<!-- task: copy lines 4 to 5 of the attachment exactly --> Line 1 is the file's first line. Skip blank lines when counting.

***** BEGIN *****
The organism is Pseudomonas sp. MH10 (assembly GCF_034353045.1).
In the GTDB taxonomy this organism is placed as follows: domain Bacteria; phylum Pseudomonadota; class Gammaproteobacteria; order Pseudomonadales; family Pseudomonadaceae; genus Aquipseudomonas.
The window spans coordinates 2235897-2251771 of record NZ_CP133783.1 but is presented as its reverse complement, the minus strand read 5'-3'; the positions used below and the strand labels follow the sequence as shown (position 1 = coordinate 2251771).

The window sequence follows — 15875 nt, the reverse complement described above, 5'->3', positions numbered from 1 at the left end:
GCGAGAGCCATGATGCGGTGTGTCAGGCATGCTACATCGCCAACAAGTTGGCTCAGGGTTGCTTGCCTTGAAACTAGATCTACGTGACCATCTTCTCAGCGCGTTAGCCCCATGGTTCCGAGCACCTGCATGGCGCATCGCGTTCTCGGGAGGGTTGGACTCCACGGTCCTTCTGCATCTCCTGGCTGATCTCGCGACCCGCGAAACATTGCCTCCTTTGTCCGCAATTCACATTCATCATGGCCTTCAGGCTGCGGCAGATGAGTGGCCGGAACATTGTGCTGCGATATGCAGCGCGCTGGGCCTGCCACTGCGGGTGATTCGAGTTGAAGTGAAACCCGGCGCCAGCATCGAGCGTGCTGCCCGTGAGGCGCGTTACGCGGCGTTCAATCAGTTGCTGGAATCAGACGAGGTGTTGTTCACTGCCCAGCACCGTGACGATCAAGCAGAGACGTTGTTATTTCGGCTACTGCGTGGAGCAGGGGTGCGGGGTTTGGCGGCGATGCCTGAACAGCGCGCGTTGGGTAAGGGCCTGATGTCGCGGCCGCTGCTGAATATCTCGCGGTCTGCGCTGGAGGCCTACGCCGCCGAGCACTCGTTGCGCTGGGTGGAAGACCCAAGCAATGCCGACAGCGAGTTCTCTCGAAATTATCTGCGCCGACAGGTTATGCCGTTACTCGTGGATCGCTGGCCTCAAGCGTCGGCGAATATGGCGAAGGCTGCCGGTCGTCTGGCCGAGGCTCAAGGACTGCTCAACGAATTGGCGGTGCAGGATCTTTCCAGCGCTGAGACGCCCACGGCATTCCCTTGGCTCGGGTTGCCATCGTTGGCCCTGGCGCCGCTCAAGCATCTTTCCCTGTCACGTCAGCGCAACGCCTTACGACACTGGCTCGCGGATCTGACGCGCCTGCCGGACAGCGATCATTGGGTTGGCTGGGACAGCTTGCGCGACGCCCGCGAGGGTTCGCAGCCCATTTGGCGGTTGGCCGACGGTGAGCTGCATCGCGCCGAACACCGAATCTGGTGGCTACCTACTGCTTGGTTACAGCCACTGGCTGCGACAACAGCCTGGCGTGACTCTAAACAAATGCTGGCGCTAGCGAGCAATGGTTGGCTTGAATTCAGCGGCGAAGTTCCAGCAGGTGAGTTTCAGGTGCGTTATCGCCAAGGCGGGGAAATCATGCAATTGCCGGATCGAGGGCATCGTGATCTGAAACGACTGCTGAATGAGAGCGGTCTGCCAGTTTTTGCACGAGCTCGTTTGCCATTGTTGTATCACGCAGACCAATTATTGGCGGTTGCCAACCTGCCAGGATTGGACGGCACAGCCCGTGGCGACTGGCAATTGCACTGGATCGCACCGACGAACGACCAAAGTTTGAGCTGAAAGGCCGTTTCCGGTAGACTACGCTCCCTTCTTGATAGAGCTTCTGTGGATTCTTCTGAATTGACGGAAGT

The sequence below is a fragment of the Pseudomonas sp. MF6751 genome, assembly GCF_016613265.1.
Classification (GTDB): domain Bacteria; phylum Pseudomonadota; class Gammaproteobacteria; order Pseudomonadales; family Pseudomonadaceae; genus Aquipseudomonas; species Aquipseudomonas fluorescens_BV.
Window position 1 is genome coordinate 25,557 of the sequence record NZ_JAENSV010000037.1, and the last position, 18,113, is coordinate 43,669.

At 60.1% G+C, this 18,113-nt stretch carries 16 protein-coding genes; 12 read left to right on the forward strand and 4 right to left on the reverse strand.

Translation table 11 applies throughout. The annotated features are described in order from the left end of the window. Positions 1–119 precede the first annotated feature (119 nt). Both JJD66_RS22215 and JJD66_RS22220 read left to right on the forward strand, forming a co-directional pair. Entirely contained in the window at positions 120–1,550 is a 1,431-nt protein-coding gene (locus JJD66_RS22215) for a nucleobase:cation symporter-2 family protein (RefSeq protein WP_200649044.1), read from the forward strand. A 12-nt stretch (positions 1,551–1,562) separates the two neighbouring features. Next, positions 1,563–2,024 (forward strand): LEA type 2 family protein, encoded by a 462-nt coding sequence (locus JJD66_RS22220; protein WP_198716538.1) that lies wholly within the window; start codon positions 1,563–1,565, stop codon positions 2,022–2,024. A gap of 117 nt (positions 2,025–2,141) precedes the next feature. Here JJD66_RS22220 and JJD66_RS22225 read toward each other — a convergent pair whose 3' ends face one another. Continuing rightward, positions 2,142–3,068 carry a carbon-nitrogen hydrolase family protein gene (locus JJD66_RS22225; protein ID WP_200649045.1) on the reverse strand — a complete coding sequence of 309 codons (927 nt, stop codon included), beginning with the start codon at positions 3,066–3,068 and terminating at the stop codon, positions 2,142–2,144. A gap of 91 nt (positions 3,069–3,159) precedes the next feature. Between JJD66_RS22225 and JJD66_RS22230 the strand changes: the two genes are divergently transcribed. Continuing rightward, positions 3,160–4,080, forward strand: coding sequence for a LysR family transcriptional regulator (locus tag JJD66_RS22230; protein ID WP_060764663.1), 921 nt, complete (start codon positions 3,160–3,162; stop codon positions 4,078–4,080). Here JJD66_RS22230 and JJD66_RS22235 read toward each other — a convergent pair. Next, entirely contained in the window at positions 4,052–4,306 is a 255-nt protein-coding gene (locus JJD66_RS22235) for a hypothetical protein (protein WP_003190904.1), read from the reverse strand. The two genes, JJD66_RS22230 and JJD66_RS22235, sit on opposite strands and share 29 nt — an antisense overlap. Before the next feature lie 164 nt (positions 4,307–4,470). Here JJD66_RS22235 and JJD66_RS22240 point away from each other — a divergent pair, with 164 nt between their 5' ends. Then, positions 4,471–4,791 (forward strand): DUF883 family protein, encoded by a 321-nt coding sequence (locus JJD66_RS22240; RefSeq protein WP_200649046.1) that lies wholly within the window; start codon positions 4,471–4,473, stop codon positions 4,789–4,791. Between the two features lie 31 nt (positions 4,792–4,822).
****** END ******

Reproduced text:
The window sequence follows — 15875 nt, the reverse complement described above, 5'->3', positions numbered from 1 at the left end:
GCGAGAGCCATGATGCGGTGTGTCAGGCATGCTACATCGCCAACAAGTTGGCTCAGGGTTGCTTGCCTTGAAACTAGATCTACGTGACCATCTTCTCAGCGCGTTAGCCCCATGGTTCCGAGCACCTGCATGGCGCATCGCGTTCTCGGGAGGGTTGGACTCCACGGTCCTTCTGCATCTCCTGGCTGATCTCGCGACCCGCGAAACATTGCCTCCTTTGTCCGCAATTCACATTCATCATGGCCTTCAGGCTGCGGCAGATGAGTGGCCGGAACATTGTGCTGCGATATGCAGCGCGCTGGGCCTGCCACTGCGGGTGATTCGAGTTGAAGTGAAACCCGGCGCCAGCATCGAGCGTGCTGCCCGTGAGGCGCGTTACGCGGCGTTCAATCAGTTGCTGGAATCAGACGAGGTGTTGTTCACTGCCCAGCACCGTGACGATCAAGCAGAGACGTTGTTATTTCGGCTACTGCGTGGAGCAGGGGTGCGGGGTTTGGCGGCGATGCCTGAACAGCGCGCGTTGGGTAAGGGCCTGATGTCGCGGCCGCTGCTGAATATCTCGCGGTCTGCGCTGGAGGCCTACGCCGCCGAGCACTCGTTGCGCTGGGTGGAAGACCCAAGCAATGCCGACAGCGAGTTCTCTCGAAATTATCTGCGCCGACAGGTTATGCCGTTACTCGTGGATCGCTGGCCTCAAGCGTCGGCGAATATGGCGAAGGCTGCCGGTCGTCTGGCCGAGGCTCAAGGACTGCTCAACGAATTGGCGGTGCAGGATCTTTCCAGCGCTGAGACGCCCACGGCATTCCCTTGGCTCGGGTTGCCATCGTTGGCCCTGGCGCCGCTCAAGCATCTTTCCCTGTCACGTCAGCGCAACGCCTTACGACACTGGCTCGCGGATCTGACGCGCCTGCCGGACAGCGATCATTGGGTTGGCTGGGACAGCTTGCGCGACGCCCGCGAGGGTTCGCAGCCCATTTGGCGGTTGGCCGACGGTGAGCTGCATCGCGCCGAACACCGAATCTGGTGGCTACCTACTGCTTGGTTACAGCCACTGGCTGCGACAACAGCCTGGCGTGACTCTAAACAAATGCTGGCGCTAGCGAGCAATGGTTGGCTTGAATTCAGCGGCGAAGTTCCAGCAGGTGAGTTTCAGGTGCGTTATCGCCAAGGCGGGGAAATCATGCAATTGCCGGATCGAGGGCATCGTGATCTGAAACGACTGCTGAATGAGAGCGGTCTGCCAGTTTTTGCACGAGCTCGTTTGCCATTGTTGTATCACGCAGACCAATTATTGGCGGTTGCCAACCTGCCAGGATTGGACGGCACAGCCCGTGGCGACTGGCAATTGCACTGGATCGCACCGACGAACGACCAAAGTTTGAGCTGAAAGGCCGTTTCCGGTAGACTACGCTCCCTTCTTGATAGAGCTTCTGTGGATTCTTCTGAATTGACGGAAGT